Guest Author - Consuelo Herrera, CAMS, CFE
Drawing valid conclusions about the financial health of an entity is the primary objective of financial statement analysis. Properly evaluating a business helps decision-makers achieve corporate goals. Forensic accountants use financial statement analysis as an essential part of their investigations with the purpose of determining unusual transactions and identifying red flags that warrant further investigative techniques.
Financial statement analysis takes into consideration financial and non-financial data. It includes:
o Review of an organization policies, procedures, and processes
o Examination of the latest auditor’s report
o Review of letters from governmental entities such as the IRS
o Analysis of footnotes and additional information accompanying the financial statements
o Analyzing various relationships among components of the financial statements.
Financial analysis provides a clear understanding of the organization SWOT (Strengths, Weaknesses, Opportunities, and Threats) since it should be performed in conjunction with other valuation techniques and in comparison with other organizations within the same industry in which the entity operates.
When analyzing ratios, the main purpose is to infer conclusions about the solvency, operational efficiency, and profitability of a firm.
Evaluation of Solvency - It covers both short and long-term solvency.
Short-term solvency is the ability of a firm to meet its current obligations as they mature. Short-term creditors such as banks and vendors are interested in the following ratios:
a) Working capital, which is obtained by subtracting current liabilities from current assets (Current Assets minus current liabilities) to determine the liquid portion of resources or enterprise capital. The greater the amount of working capital, the greater the assurance that short-term obligations will be paid when due.
b) Current ratio is obtained by dividing current assets by current liabilities (current assets/current liabilities). Demonstrates the ability of an enterprise to meet current obligations from current assets.
c) The Acid test or Quick Ratio eliminates inventory and prepaid expenses, which are current assets that are not quickly converted into cash). It provides a picture of immediate solvency of an enterprise.
For example, Company ZXW, at December 25, 2008 had cash of $100,000, a current ratio of 1.5:1 and a quick ratio of .5:1. On December 31, 2008 all cash was issued to reduce accounts payable. This decision would cause current ratio to increase and quick ratio to decrease. The reason is that when the current ratio is greater than 1:1, any decrease in current liabilities will case an increase in the current ratio. When the quick ratio is less than 1:1, any decrease in quick assets will cause a decrease in the quick ratio.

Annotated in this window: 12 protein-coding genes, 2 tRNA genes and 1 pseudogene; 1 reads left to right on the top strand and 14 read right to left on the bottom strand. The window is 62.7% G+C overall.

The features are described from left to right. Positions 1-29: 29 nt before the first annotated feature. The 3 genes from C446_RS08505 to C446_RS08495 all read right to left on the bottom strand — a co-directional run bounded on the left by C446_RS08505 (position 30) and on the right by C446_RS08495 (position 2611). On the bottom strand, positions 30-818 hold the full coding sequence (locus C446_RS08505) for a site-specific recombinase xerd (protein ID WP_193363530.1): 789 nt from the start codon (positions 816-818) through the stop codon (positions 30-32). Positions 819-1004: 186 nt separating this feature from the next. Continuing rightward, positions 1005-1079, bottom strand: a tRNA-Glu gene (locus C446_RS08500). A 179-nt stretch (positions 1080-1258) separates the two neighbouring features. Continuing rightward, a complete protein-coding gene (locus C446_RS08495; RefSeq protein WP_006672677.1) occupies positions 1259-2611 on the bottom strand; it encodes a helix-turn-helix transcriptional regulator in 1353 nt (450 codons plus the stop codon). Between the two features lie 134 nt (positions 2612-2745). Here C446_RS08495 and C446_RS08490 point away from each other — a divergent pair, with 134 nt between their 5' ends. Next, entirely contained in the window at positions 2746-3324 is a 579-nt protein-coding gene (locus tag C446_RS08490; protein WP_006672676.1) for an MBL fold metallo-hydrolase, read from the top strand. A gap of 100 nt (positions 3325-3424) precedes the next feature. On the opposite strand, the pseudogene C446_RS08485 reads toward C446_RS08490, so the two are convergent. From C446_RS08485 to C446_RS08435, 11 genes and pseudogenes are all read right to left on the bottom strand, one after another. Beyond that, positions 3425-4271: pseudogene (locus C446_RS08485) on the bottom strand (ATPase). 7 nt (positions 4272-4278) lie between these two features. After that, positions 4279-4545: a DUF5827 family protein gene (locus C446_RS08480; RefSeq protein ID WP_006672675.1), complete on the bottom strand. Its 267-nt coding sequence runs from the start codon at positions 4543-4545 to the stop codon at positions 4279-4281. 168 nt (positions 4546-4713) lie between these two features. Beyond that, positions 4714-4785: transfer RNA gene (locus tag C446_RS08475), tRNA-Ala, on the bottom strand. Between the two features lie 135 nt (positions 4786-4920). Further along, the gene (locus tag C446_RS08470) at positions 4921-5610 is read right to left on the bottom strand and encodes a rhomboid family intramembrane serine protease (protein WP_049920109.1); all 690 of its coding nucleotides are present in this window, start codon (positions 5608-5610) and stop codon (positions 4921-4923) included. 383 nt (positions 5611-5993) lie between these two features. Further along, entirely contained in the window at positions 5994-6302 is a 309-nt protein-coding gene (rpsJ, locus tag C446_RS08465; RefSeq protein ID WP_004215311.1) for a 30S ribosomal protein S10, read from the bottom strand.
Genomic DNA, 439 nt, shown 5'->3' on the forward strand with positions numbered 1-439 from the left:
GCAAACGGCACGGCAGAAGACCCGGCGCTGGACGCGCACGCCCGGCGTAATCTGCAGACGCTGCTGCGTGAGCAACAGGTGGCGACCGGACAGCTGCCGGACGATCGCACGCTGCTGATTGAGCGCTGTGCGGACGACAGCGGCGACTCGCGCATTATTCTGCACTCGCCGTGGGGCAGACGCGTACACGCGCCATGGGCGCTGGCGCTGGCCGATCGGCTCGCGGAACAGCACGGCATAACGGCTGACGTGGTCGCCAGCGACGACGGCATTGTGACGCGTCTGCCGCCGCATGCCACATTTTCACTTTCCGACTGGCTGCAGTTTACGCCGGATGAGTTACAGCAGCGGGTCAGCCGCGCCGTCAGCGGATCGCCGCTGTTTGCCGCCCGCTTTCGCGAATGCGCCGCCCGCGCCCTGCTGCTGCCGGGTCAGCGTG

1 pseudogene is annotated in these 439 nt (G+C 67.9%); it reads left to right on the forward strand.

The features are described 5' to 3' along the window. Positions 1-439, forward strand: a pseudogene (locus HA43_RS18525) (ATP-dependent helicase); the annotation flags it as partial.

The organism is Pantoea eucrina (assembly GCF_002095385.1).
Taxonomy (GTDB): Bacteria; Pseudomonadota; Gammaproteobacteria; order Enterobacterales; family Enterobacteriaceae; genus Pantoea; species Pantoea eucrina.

The balance sheet is the financial statement that should be primarily used to assess a company’s liquidity and financial flexibility but it requires an analysis of the statement of cash flows to properly draw conclusions on an entity’s ability to meet current obligations.
Long -Term Solvency demonstrates the ability to meet interest payments, preferred dividends, and other fixed charges. Financial institutions look into this ratio as a required condition for the repayment of principal. The main ratios for analyzing long-term solvency are:
a) Debt to Equity, established by dividing total liabilities by owners’ equity (Total Liabilities/Owners’ Equity). It measures relative amounts of resources provided by creditors and owners.
b) Times Interest Earned is determined by dividing income before income taxes and interest charges into interest charges (Income Before Income Taxes and Interest Charges/ Interest Charges. This ratio measures the company’s ability to pay interest.
c) Times Preferred Dividends Earned is the result of dividing net income by annual preferred dividend requirement (Net Income/Annual Preferred Dividend Requirement). Measures the adequacy of current earnings for the payment of preferred dividends.
In addition to evaluation of solvency it is important to consider operational efficiency and profitability and investment analysis ratios. The operational efficiency is the ability of an organization to generate income and its ability to use assets effectively and efficiently.
Usually to portray an objective financial snapshot of an organization financial affairs different kinds of financial ratios and financial statements should be analyzed. Forensic accountants see beyond the numbers and identifying components of solvency is a path to in depth forensic investigations to uncover hidden assets and other financial crimes.